A Conversation with Will Simpson - Co-author of 'Freedom Through Football: The Story of the Easton Cowboys and Cowgirls'
The Easton Cowboys and Cowgirls, hailing from Bristol, are more than worthy of the tagline “Britain’s most intrepid sports club”. They boast numerous teams across several leagues and levels, a penchant for travelling to war zones and a (optional, but popular) level of political involvement that sees members fighting for causes both locally and worldwide, the club stand out starkly in a world of sport so often diluted by commercialisation and the mentality of success at any cost.
Co-author Will Simpson took on the challenge of producing a history of the club in his book ‘Freedom Through Football’ - and I was lucky enough to pick up a copy from the man himself at last year’s Anarchist Bookfair in London. It’s a great read, taking you through the jungles of Chiapas to the public parks of Compton via the streets of Gaza - but all firmly rooted in the experience of an ever expanding group of friends on the Sunday League pitches of Bristol. What began with booze sessions in the infamous 'Plough’ pub has continued to grow and adapt into a sprawling and diverse sporting network. I decided to contact Will to find out a bit more about the process of compliling the book and his long-standing relationship with a group of people that have been challenging any reasonable expectations of a sports club since 1992. He kindly got back in touch and here’s the results…
Football is Radical:
How long did it take yourself and Malcolm McMahon to put together the book “Freedom Through Football”? What inspired you to get the history of the club and its activities over the years down on paper?
Will Simpson: Myself and Malcolm first talked about doing the book in 2004. So from conception to completion it’s taken eight years in all. Of those, five years were spent faffing around, there were two years of solid work and one year of editing/ negotiating. I suppose there were several reasons for doing it - one) because we were all getting older and getting these stories down on paper was a better idea than having them lost forever and two) cos the club deserves a book. Even if we say so ourselves we are more interesting than most amateur sports clubs - hopefully people who’ve never heard of us will be interested in it.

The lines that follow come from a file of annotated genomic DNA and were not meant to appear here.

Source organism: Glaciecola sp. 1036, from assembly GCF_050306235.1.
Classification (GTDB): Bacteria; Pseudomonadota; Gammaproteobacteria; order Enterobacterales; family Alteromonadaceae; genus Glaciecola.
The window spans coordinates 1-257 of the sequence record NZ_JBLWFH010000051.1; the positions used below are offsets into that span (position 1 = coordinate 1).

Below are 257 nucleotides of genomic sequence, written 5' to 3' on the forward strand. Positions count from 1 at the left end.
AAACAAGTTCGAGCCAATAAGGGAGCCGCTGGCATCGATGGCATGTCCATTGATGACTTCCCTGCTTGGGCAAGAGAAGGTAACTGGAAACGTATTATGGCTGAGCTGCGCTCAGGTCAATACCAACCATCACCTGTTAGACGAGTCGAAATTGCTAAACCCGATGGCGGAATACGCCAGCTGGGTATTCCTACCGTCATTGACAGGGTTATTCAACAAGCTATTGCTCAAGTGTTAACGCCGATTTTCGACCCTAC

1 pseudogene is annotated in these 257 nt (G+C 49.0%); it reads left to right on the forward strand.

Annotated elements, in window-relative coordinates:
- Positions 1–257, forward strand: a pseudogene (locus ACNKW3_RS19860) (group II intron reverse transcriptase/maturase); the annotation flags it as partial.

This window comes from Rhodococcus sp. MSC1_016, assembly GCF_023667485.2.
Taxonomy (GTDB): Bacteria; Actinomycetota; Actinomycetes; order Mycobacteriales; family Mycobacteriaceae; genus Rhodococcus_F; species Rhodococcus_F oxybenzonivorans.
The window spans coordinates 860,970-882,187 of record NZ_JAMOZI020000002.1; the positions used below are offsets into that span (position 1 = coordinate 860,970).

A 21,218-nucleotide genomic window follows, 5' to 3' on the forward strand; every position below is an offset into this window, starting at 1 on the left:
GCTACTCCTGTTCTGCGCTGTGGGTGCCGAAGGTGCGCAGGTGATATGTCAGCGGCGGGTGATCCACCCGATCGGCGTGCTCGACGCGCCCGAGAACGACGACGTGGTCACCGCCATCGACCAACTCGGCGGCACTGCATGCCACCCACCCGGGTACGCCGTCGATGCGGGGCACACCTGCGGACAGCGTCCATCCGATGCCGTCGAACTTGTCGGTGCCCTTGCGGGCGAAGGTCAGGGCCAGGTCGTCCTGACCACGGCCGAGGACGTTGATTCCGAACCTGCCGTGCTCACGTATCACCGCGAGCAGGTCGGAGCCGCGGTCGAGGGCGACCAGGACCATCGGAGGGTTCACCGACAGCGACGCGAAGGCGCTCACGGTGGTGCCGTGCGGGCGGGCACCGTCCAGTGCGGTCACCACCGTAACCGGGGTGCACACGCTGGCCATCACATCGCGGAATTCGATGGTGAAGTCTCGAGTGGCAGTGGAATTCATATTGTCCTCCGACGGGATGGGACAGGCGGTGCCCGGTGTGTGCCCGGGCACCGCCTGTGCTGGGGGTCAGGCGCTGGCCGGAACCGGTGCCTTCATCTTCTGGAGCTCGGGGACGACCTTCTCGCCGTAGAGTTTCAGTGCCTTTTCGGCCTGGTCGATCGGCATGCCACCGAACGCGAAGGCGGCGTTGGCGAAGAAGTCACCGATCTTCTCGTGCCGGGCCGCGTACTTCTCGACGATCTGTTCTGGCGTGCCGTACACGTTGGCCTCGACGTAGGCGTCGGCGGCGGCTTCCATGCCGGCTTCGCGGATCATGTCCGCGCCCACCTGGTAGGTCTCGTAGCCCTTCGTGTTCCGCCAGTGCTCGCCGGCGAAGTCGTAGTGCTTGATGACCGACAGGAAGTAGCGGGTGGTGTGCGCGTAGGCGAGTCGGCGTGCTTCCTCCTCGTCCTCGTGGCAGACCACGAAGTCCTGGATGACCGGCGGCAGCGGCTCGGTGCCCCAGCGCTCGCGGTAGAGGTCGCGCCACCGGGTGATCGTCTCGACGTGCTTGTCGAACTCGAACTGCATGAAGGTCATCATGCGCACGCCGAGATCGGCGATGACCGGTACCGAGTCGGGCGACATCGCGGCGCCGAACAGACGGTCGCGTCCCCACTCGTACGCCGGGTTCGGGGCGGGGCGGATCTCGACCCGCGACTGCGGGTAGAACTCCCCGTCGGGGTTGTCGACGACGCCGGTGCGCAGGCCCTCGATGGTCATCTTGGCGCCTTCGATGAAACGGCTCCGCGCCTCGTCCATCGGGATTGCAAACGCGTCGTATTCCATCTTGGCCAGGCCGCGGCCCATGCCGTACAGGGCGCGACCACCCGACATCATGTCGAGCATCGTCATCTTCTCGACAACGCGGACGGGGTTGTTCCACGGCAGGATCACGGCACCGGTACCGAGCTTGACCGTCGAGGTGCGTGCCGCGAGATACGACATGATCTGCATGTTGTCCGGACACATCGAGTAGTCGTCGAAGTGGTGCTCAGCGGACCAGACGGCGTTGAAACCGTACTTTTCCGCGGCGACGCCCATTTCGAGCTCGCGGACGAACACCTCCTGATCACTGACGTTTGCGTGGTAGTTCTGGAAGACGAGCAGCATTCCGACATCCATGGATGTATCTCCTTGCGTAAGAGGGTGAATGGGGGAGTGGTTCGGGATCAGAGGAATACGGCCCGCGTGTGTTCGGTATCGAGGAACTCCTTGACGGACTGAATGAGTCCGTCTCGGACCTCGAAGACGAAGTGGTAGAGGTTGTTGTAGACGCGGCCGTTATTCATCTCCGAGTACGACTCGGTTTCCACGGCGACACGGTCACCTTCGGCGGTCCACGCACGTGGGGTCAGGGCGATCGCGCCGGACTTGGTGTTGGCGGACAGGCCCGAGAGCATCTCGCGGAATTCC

In your book you talk about the difference of interests of people involved with the club - how there were people eager for the club to focus on wider political issues (particularly with some of the trips abroad), whilst others’ prioritised local campaigns, the social side or simply on the sports alone. Has it been a challenge balancing the different interests of those involved as the club has grown?
WS: Well, every club member finds a level of participating and activity within the club with which they’re happy. Some want to get involved in the running of the club and get the club active in more political stuff like Palestine, Chiapas and other areas, and others are content just to play sport on a Saturday. All of these are valid. It’s never really been a challenge finding a balance between all this because there aren’t in conflict with one another - the club has a big enough personnel to deal with this (at the moment, at least).
To many onlookers, the Easton Cowboys and Cowgirls are perceived as a fundamentally progressive and/or radical sports club. How does the club go about defining itself - if at all? For example, I remember in the book that only in recent years have you needed to take steps to 'formally’ produce a hand out to prospective members on some of your broad club values [ viewable here: http://www.eastoncowboys.org.uk/files/welcome.pdf
] Is it an issue of balancing political principles with being inclusive to members who are apolitical or entirely sports/social focused?